Captain Morgan's Revenge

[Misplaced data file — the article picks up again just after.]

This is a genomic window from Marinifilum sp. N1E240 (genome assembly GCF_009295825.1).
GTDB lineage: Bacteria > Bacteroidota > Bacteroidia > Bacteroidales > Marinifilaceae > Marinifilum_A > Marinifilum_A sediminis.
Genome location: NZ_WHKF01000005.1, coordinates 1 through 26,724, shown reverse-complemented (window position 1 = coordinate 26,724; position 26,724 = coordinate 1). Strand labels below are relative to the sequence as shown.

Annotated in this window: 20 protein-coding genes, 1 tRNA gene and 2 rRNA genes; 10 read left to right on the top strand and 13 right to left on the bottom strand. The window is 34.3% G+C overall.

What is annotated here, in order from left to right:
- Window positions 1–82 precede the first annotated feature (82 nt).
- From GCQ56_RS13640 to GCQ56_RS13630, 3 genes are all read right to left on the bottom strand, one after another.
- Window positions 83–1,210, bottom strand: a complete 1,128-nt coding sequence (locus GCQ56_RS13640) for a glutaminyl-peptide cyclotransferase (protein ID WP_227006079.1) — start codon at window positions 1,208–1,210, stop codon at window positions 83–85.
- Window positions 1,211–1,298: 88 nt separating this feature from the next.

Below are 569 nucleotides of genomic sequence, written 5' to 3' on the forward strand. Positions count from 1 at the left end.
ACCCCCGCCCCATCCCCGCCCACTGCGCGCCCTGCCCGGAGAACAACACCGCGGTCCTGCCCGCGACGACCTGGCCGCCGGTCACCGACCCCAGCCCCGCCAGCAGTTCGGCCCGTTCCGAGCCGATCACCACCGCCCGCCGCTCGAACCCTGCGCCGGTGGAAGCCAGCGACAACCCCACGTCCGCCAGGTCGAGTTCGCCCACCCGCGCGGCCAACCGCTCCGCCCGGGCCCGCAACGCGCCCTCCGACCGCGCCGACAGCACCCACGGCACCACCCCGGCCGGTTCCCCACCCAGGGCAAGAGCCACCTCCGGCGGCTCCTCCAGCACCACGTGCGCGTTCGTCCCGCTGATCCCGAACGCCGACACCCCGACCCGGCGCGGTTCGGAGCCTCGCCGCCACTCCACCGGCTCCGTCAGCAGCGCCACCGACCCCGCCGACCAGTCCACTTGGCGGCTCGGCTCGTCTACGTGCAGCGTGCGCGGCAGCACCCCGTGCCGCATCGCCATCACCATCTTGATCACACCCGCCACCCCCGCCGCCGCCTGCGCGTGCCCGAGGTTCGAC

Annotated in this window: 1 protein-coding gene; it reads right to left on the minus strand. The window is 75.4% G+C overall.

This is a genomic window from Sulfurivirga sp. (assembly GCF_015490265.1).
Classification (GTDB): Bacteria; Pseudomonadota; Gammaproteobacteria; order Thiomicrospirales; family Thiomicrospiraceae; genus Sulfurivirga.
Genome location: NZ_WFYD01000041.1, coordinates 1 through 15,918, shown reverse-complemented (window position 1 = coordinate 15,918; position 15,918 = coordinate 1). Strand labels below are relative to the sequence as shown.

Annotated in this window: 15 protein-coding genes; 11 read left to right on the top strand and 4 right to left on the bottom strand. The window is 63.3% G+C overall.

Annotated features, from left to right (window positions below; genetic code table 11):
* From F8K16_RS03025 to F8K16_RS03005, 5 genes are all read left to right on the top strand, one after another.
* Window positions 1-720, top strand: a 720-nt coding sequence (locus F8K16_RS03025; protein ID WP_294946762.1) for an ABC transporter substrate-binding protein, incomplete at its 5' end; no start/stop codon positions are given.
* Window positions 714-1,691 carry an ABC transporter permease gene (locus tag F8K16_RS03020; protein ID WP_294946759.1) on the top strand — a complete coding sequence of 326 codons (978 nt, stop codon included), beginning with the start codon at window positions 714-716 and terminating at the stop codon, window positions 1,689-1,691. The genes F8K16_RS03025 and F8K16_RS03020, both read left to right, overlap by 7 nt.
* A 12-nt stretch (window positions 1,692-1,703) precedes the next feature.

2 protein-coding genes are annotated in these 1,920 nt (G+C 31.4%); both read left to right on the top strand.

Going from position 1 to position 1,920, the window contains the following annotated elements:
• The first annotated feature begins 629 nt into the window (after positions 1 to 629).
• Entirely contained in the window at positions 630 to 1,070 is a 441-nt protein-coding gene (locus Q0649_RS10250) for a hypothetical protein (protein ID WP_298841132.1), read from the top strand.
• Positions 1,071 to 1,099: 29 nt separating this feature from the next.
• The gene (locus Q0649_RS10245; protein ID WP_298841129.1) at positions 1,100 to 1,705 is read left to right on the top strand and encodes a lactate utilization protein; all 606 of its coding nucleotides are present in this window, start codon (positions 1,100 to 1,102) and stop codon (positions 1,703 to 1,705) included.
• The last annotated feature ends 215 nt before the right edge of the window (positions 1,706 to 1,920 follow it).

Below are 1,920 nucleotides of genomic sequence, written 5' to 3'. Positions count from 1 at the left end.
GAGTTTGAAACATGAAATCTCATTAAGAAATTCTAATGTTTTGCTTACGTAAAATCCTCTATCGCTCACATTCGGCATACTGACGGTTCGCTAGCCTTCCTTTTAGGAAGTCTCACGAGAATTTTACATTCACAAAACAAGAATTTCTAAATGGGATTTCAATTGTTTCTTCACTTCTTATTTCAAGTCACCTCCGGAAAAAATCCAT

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As movie stars like Erroll Flynn and Johnny Depp have proven time and time again on the silver screen, pirates never go out of style; so what better motif to adopt for your brand new heavy metal band than that involving the at once romantic adventures and bloody chronicles committed to legend and history under Jolly Roger? Of course grizzled metallic veterans and lawless buccaneers alike will quickly inform you that Scotland's cunningly named Alestorm aren't even the first of their kind, but merely the apprentice cabin boys serving under the original pirate metal pioneers, Germany's Running Wild, who were sailing the briney blue way back in the distant 1980s. Yet, surely the seven seas and all their available booty can support more than one swashbuckling crew of scallywags, and Alestorm, to their credit, stow away both a bottle of rum (or twenty) and a barrel of laughs on their rowdy maiden voyage, 2008's Captain Morgan's Revenge. Actually, a sense of humor is probably more of a necessity than a privilege, given the quartet's relative inexperience, still coalescing musicianship, and somewhat uneven songwriting skills, which sees them flogging synthesizer-infused power metal of varying quality with the likes of "The Huntmaster," "Death Before the Mast," and "Terror on the High Seas,"; or else plundering familiar sea shanty melodies for drunken galley chants like "Of Treasure" and an album closing rendition of their national anthem, "Flower of Scotland." As well as handling keyboards and the bulk of the album's songwriting, vocalist Christopher Bowes (that's Cap'n Bowes to you!) intones a suitably lecherous, scurvy dog's growl that proves especially apropos when he's charming some poor lass's knickers off with seductive fare like "Nancy the Tavern Wench" and the irresistible singalong "Wenches & Mead." But his fellow "gentlemen of fortune" (led by fleet-fingered first mate Gavin Harper, on guitar) also give no quarter on particularly successful raids such as "Over the Seas," "Set Sail and Conquer," and the epic title track, all of which bode well for future voyages, and should stop any landlubbers who aren't entirely convinced from willingly walking the plank. Aye! Though their quest for treasure through heinous acts of heavy metal piracy be only just beginning, Alestorm's compass seems pointed closer to Fiddler's Green than Davy Jones's Locker.

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